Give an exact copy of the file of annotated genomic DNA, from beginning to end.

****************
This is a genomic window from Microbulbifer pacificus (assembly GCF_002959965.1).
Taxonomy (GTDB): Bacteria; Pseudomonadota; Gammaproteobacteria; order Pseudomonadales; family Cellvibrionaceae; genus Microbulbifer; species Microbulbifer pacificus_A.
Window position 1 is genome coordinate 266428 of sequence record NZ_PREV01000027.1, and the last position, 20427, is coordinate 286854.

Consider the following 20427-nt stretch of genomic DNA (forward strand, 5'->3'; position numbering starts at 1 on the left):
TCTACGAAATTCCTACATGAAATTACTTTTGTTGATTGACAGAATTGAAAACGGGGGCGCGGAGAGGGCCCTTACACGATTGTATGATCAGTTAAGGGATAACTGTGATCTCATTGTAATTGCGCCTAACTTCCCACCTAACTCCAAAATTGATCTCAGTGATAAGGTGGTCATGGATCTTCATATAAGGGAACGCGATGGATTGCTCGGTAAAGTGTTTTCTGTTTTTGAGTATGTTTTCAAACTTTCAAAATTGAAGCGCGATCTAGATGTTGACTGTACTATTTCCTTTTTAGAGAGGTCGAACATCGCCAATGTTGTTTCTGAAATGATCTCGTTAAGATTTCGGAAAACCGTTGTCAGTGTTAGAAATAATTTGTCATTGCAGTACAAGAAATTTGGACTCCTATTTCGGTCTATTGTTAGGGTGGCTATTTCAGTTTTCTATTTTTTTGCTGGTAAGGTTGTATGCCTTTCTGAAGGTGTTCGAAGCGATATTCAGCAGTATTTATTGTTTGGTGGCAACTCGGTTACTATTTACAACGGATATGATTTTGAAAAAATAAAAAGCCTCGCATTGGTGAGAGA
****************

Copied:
This is a genomic window from Microbulbifer pacificus (assembly GCF_002959965.1).
Taxonomy (GTDB): Bacteria; Pseudomonadota; Gammaproteobacteria; order Pseudomonadales; family Cellvibrionaceae; genus Microbulbifer; species Microbulbifer pacificus_A.
Window position 1 is genome coordinate 266428 of sequence record NZ_PREV01000027.1, and the last position, 20427, is coordinate 286854.

Consider the following 20427-nt stretch of genomic DNA (forward strand, 5'->3'; position numbering starts at 1 on the left):
TCTACGAAATTCCTACATGAAATTACTTTTGTTGATTGACAGAATTGAAAACGGGGGCGCGGAGAGGGCCCTTACACGATTGTATGATCAGTTAAGGGATAACTGTGATCTCATTGTAATTGCGCCTAACTTCCCACCTAACTCCAAAATTGATCTCAGTGATAAGGTGGTCATGGATCTTCATATAAGGGAACGCGATGGATTGCTCGGTAAAGTGTTTTCTGTTTTTGAGTATGTTTTCAAACTTTCAAAATTGAAGCGCGATCTAGATGTTGACTGTACTATTTCCTTTTTAGAGAGGTCGAACATCGCCAATGTTGTTTCTGAAATGATCTCGTTAAGATTTCGGAAAACCGTTGTCAGTGTTAGAAATAATTTGTCATTGCAGTACAAGAAATTTGGACTCCTATTTCGGTCTATTGTTAGGGTGGCTATTTCAGTTTTCTATTTTTTTGCTGGTAAGGTTGTATGCCTTTCTGAAGGTGTTCGAAGCGATATTCAGCAGTATTTATTGTTTGGTGGCAACTCGGTTACTATTTACAACGGATATGATTTTGAAAAAATAAAAAGCCTCGCATTGGTGAGAGA